Fashion Bloggers Confirm That Children’s Well-Being Is Not A Priority In Fashion
Yesterday, I went through quite a few reactions to the Good Morning America segment in which I commented on the sexualized images of Thylane Lena-Rose Blondeau. Most disappointing to me were a few responses from within the fashion blogging community that interpreted Thylane’s Vogue spread as a commentary on working models in the industry.
Styleite makes it clear that they are not defending the pictures of Thylane and that they find much of her portfolio “questionable,” but they also observed the following:
While we found the images somewhat creepy, itâ€™s safe to assume Carine Roitfeld was trying to provoke and, more importantly, make a point: that most models working today are in their early teens â€” theyâ€™re as much children as, well, actual children. And thatâ€™s the angle that GMA missed.
…would it hurt to take a moment to discuss what message the magazine was trying to send? Carine Roitfeld has a daughter, Tom Ford likes things sexy, but he is respectful of women, so maybe the idea was going deeper than shock value. Maybe it was a commentary on the fact that girls like Lindsey Wixson were barely out of puberty before they put on high heels and a pouty red lip. Maybe it takes putting a ten year-old in similar poses to let people see that although a girl looks mature for her age, it doesn’t mean she is.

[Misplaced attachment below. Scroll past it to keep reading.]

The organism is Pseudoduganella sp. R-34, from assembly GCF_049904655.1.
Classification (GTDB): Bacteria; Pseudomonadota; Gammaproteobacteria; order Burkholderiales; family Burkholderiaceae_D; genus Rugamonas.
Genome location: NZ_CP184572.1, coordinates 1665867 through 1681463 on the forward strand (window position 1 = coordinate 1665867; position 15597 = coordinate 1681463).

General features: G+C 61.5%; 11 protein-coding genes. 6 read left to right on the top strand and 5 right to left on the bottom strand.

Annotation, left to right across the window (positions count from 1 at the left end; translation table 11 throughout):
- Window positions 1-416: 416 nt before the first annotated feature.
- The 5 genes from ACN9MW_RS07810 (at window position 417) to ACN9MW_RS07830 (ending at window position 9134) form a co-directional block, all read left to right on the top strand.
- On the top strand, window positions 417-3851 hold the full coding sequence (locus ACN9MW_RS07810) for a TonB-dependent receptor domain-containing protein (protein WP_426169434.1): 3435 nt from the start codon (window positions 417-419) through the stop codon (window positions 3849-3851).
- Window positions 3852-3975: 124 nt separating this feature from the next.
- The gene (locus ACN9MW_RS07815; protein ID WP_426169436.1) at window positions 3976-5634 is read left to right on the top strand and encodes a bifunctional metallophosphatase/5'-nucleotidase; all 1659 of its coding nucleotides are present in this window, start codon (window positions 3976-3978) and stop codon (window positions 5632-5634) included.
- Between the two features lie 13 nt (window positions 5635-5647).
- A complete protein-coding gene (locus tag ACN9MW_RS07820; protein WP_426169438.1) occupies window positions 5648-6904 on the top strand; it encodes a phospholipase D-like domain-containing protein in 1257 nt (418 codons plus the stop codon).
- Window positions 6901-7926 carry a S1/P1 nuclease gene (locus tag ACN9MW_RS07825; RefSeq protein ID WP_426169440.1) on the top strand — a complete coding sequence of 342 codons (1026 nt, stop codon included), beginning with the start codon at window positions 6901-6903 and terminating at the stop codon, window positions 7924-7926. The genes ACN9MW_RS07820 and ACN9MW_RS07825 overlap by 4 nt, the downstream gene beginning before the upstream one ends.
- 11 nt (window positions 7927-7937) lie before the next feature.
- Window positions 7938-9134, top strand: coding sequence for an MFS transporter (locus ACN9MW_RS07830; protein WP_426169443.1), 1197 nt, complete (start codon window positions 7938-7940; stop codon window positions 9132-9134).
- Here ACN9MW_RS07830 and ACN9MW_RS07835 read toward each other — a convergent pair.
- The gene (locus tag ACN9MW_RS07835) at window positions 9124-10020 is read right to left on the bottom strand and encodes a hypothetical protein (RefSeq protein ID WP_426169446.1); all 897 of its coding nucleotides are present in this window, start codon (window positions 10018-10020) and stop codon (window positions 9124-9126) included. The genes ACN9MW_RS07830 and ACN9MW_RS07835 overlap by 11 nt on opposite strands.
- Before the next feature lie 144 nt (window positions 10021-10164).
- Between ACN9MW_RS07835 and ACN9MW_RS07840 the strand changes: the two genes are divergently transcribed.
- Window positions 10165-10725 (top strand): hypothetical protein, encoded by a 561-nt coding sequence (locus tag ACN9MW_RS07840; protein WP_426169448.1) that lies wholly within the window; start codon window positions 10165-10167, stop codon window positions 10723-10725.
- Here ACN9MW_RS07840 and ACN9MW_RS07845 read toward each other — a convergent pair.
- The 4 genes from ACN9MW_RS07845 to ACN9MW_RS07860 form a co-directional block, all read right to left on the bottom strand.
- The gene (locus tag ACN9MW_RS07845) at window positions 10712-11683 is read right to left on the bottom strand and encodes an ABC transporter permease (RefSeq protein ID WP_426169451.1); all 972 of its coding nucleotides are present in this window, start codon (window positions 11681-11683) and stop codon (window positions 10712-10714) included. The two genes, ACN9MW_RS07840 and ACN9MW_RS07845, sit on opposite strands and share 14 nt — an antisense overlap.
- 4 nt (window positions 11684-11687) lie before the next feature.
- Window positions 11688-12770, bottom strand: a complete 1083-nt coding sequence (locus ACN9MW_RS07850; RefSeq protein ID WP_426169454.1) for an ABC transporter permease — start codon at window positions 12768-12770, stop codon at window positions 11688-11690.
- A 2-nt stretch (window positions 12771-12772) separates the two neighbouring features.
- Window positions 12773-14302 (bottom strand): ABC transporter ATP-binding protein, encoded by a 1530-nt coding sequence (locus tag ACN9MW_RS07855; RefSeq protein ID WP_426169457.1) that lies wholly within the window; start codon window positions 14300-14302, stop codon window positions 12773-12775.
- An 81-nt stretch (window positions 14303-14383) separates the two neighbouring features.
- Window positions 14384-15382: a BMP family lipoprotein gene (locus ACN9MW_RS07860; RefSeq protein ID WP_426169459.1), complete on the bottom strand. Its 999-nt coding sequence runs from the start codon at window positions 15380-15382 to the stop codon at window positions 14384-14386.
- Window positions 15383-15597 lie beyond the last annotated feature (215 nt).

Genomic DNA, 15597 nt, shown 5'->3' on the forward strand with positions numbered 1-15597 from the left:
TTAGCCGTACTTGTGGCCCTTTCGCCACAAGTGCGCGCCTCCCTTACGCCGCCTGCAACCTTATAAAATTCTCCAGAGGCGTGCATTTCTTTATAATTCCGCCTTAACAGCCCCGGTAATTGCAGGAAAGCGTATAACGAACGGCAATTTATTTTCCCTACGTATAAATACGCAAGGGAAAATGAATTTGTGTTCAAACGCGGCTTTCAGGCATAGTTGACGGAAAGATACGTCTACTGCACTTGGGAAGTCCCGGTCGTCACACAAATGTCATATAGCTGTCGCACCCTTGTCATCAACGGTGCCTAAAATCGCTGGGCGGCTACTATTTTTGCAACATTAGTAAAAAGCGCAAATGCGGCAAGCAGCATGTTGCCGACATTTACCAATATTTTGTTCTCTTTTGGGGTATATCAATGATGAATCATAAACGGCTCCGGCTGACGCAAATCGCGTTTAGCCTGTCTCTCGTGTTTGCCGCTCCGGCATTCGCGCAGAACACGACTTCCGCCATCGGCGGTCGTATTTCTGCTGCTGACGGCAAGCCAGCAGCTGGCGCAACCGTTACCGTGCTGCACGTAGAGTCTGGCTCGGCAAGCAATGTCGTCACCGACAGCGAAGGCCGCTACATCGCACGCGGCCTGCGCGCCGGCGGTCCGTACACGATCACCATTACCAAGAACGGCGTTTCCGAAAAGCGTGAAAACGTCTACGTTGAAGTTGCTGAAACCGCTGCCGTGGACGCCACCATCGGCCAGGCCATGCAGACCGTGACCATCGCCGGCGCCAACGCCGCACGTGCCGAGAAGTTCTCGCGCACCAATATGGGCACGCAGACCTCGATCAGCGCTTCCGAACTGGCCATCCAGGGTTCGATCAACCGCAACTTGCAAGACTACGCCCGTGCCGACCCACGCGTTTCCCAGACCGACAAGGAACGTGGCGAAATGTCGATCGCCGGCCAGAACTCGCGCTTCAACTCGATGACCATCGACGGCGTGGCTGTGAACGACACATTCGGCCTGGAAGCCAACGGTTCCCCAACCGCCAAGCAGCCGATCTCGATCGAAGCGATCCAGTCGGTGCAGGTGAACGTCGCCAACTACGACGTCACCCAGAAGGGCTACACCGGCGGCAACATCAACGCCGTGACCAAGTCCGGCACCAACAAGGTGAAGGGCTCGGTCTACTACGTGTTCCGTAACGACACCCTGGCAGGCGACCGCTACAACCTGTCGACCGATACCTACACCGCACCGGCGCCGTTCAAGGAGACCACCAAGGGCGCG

While that message is entirely probable and quite clever in the theory, the magazine’s usage of children to make such a commentary evokes larger questions about the ethics surrounding the use of children in satire. Regardless of the intention for the Vogue photographs, children are still being used to convey it. And even if the intended message is sympathetic to these child models, we’re nevertheless seeing these girls with a projected adult sexuality — we’re still being asked to view them in an adult way. Is the assumption then that imposing this type of highly sexualized gaze on children is permissible if there is larger thesis being employed? Are these images justified simply because they were designed to function as parody? I’m inclined to say no.
I agree with Styleite that Carine Roitfeld was most likely looking to “provoke” readers and audiences with this spread, and that the photographs were most likely intended to be jarring. But going for sheer shock value should not be conflated with a constructed commentary on a particular issue. I assume Vogue was aiming for the former.